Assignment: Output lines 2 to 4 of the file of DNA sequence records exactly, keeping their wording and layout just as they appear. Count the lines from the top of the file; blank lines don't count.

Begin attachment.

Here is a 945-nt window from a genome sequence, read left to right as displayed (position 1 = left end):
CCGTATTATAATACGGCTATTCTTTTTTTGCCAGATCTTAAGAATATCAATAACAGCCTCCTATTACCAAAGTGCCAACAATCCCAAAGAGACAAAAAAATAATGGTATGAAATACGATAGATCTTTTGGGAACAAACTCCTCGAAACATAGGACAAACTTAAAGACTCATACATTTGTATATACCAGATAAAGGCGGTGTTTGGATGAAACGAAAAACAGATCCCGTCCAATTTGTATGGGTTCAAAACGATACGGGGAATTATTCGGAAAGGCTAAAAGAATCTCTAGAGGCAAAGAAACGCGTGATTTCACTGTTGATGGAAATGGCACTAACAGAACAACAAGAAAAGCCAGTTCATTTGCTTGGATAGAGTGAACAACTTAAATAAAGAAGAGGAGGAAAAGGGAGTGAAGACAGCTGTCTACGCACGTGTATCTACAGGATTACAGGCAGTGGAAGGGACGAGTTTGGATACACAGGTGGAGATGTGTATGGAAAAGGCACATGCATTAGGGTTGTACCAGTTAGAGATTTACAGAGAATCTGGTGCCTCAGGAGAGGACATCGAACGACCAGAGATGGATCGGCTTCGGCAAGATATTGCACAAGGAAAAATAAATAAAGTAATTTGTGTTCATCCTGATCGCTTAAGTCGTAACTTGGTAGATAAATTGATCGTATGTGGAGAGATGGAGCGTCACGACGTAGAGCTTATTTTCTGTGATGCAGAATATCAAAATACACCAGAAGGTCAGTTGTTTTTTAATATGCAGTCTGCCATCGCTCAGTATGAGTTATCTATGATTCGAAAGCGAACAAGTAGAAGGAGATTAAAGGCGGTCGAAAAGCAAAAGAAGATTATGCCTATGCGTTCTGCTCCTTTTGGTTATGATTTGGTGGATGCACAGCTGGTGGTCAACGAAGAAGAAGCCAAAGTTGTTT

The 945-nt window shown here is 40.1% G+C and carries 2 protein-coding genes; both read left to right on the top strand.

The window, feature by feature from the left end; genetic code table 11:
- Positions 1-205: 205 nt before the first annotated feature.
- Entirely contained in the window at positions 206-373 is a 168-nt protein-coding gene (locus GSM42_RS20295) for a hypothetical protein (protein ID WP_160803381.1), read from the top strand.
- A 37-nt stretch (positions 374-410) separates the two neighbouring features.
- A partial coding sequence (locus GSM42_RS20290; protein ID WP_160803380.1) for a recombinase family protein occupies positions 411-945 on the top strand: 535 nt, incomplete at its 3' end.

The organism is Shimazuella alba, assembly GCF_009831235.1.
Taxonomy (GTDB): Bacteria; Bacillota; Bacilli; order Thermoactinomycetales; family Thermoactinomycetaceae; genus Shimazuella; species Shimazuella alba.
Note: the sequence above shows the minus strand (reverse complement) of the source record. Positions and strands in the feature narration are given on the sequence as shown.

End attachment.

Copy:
CCGTATTATAATACGGCTATTCTTTTTTTGCCAGATCTTAAGAATATCAATAACAGCCTCCTATTACCAAAGTGCCAACAATCCCAAAGAGACAAAAAAATAATGGTATGAAATACGATAGATCTTTTGGGAACAAACTCCTCGAAACATAGGACAAACTTAAAGACTCATACATTTGTATATACCAGATAAAGGCGGTGTTTGGATGAAACGAAAAACAGATCCCGTCCAATTTGTATGGGTTCAAAACGATACGGGGAATTATTCGGAAAGGCTAAAAGAATCTCTAGAGGCAAAGAAACGCGTGATTTCACTGTTGATGGAAATGGCACTAACAGAACAACAAGAAAAGCCAGTTCATTTGCTTGGATAGAGTGAACAACTTAAATAAAGAAGAGGAGGAAAAGGGAGTGAAGACAGCTGTCTACGCACGTGTATCTACAGGATTACAGGCAGTGGAAGGGACGAGTTTGGATACACAGGTGGAGATGTGTATGGAAAAGGCACATGCATTAGGGTTGTACCAGTTAGAGATTTACAGAGAATCTGGTGCCTCAGGAGAGGACATCGAACGACCAGAGATGGATCGGCTTCGGCAAGATATTGCACAAGGAAAAATAAATAAAGTAATTTGTGTTCATCCTGATCGCTTAAGTCGTAACTTGGTAGATAAATTGATCGTATGTGGAGAGATGGAGCGTCACGACGTAGAGCTTATTTTCTGTGATGCAGAATATCAAAATACACCAGAAGGTCAGTTGTTTTTTAATATGCAGTCTGCCATCGCTCAGTATGAGTTATCTATGATTCGAAAGCGAACAAGTAGAAGGAGATTAAAGGCGGTCGAAAAGCAAAAGAAGATTATGCCTATGCGTTCTGCTCCTTTTGGTTATGATTTGGTGGATGCACAGCTGGTGGTCAACGAAGAAGAAGCCAAAGTTGTTT

The 945-nt window shown here is 40.1% G+C and carries 2 protein-coding genes; both read left to right on the top strand.

The window, feature by feature from the left end; genetic code table 11: